James GIBIDES, Individually and as Administrator of the Estate of Chari Gibides, Deceased, Appellant, v. Douglas N. POWELL, M.D., and Obstetric and Gynecology Consultants of Central New York, Respondents.
On August 31, 1990, plaintiff's decedent at the age of 28 suffered a heart attack during the sixth month of pregnancy with her first child. Eleven days earlier, she had been seen by defendant Douglas N. Powell, M.D. for complaints of pain and tingling in her arms and shoulders that he attributed to carpal tunnel syndrome. In January 1991 she consulted a lawyer to discuss a malpractice action based upon the allegation that Dr. Powell had misdiagnosed her symptoms. On May 16, 1991, she suffered a second heart attack and died. In October 1991 plaintiff commenced this wrongful death and medical malpractice action alleging that Dr. Powell's failure to take a complete medical history from decedent resulted in the misdiagnosis of carpal tunnel syndrome, the lack of treatment for coronary heart disease, and ultimately decedent's heart attacks and death.
Supreme Court erred in granting defendants' motion for summary judgment dismissing the complaint. Even assuming, arguendo, that defendants met their initial burden, we conclude that plaintiff presented sufficient proof in admissible form to raise a triable issue of fact (see, Alvarez v. Prospect Hosp., 68 N.Y.2d 320, 324-325, 508 N.Y.S.2d 923, 501 N.E.2d 572). In support of the motion, Dr. Powell submitted an affidavit wherein he stated that, at the August 20, 1990 office visit, decedent complained only of pain in her wrists and did not complain of any symptoms of coronary disease. His records of August 20, 1990 contain a diagnosis of carpal tunnel syndrome but do not note any specific complaints upon which that diagnosis was based.
In opposition to the motion, plaintiff submitted affidavits of decedent's co-workers who stated that, two weeks prior to her first heart attack, decedent had complained of chest pains, tingling in her arms and across her shoulders, shortness of breath and tightness in her chest. Those witnesses also observed that, during that time period, decedent appeared pale, was short of breath and was forced to sit down frequently. A jury could infer therefrom that a person experiencing those symptoms would have told her doctor about them when she saw him on August 20, 1990. Plaintiff also submitted the affidavit of an expert who opined that the failure to note decedent's symptoms indicates that Dr. Powell did not take an adequate history. The “failure to elicit all information pertinent to treatment”, if proven, constitutes medical malpractice (Bleiler v. Bodnar, 65 N.Y.2d 65, 72, 489 N.Y.S.2d 885, 479 N.E.2d 230). Finally, plaintiff's expert opined that the failure to take an adequate history and to refer decedent for appropriate care was a proximate cause of her death (see, De Stefano v. Immerman, 188 A.D.2d 448, 449, 591 N.Y.S.2d 47).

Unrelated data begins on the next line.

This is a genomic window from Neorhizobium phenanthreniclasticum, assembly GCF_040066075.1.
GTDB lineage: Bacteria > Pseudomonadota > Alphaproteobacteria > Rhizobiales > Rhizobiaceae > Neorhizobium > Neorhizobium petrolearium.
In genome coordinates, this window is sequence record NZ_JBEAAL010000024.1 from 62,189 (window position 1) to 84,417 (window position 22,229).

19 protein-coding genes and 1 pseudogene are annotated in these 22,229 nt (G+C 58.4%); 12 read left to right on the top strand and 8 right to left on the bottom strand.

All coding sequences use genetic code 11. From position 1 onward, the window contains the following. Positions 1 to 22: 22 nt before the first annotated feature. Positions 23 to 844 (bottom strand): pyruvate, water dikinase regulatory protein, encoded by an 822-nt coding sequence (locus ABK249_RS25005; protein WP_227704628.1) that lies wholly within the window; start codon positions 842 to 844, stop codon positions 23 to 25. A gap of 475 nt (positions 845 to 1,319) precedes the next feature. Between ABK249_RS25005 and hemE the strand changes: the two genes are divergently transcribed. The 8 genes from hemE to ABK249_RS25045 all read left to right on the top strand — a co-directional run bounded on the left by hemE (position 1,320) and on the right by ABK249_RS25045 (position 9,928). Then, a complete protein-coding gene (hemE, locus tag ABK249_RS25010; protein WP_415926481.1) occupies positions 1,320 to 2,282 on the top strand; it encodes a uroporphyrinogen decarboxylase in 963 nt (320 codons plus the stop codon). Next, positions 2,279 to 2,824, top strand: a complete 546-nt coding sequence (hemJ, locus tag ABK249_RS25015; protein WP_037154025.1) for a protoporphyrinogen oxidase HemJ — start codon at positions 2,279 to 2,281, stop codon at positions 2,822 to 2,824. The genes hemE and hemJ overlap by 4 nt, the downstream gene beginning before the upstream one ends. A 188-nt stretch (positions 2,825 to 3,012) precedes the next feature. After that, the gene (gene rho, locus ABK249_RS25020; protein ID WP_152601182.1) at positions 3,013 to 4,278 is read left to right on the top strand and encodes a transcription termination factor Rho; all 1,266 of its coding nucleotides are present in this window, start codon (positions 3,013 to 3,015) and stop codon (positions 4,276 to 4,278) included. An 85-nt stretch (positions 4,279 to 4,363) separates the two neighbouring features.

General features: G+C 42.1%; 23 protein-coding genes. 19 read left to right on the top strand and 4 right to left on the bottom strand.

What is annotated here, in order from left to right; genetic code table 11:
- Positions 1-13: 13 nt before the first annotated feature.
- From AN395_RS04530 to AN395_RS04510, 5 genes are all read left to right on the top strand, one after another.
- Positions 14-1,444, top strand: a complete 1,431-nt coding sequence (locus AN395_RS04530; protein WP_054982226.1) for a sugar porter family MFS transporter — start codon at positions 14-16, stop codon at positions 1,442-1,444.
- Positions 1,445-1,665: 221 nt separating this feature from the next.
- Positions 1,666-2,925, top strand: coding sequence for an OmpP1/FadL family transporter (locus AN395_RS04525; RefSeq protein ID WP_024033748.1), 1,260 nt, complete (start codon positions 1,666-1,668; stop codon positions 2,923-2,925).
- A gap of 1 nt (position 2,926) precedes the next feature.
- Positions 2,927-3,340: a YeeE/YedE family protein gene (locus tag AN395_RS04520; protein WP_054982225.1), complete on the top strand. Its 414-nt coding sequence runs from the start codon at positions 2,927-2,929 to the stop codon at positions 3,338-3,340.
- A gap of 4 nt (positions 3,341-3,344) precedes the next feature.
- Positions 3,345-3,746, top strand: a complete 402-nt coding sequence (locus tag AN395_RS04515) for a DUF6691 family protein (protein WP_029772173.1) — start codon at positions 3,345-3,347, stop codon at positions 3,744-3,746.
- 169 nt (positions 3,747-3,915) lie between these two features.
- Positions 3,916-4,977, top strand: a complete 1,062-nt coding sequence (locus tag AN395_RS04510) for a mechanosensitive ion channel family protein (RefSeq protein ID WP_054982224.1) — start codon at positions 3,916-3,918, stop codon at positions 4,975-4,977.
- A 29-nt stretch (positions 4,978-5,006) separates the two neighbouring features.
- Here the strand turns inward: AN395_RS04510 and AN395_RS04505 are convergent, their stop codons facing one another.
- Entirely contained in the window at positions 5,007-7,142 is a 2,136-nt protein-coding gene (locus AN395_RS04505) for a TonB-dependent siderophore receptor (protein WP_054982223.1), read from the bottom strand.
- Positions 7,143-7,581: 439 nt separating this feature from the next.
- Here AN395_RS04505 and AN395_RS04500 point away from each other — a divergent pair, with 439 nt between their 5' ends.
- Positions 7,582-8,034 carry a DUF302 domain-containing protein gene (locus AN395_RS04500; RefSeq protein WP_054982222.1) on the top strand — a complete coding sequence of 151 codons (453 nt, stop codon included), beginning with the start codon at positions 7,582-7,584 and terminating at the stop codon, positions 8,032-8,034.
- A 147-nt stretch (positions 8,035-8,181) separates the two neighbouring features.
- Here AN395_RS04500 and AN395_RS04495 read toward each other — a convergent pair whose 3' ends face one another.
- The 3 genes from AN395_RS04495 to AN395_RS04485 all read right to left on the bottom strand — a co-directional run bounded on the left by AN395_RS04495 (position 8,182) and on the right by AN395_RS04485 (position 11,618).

Order reversed on the law without costs, motion denied and complaint reinstated.
We respectfully dissent. Defendant Douglas N. Powell, M.D. is an obstetrician who saw plaintiff's decedent for a routine visit during the course of her pregnancy. There is no proof that decedent was experiencing symptoms of heart disease when she saw him or that she made such complaints to him. Although there is proof that two weeks earlier decedent made such complaints to a co-worker, decedent told treating physicians when she had her heart attack that the symptoms began only two days earlier.
In an affidavit in support of his motion, Dr. Powell stated that the only complaint of decedent was discomfort in her wrists, which decedent attributed to carpal tunnel syndrome. In opposition, plaintiff presented no proof in admissible form rebutting that statement. Although Dr. Powell did not record decedent's complaints in the medical record, the absence of a record does not prove that a history was not taken (see, Krapivka v. Maimonides Med. Ctr., 119 A.D.2d 801, 802-803, 501 N.Y.S.2d 429). Plaintiff's expert avers that it is a departure from accepted medical practice to make a diagnosis of carpal tunnel syndrome without recording decedent's complaint. Plaintiff, however, has not shown that anyone relied upon Dr. Powell's records to decedent's detriment (see, De Stefano v. Immerman, 188 A.D.2d 448, 591 N.Y.S.2d 47; Amsler v. Verrilli, 119 A.D.2d 786, 501 N.Y.S.2d 411).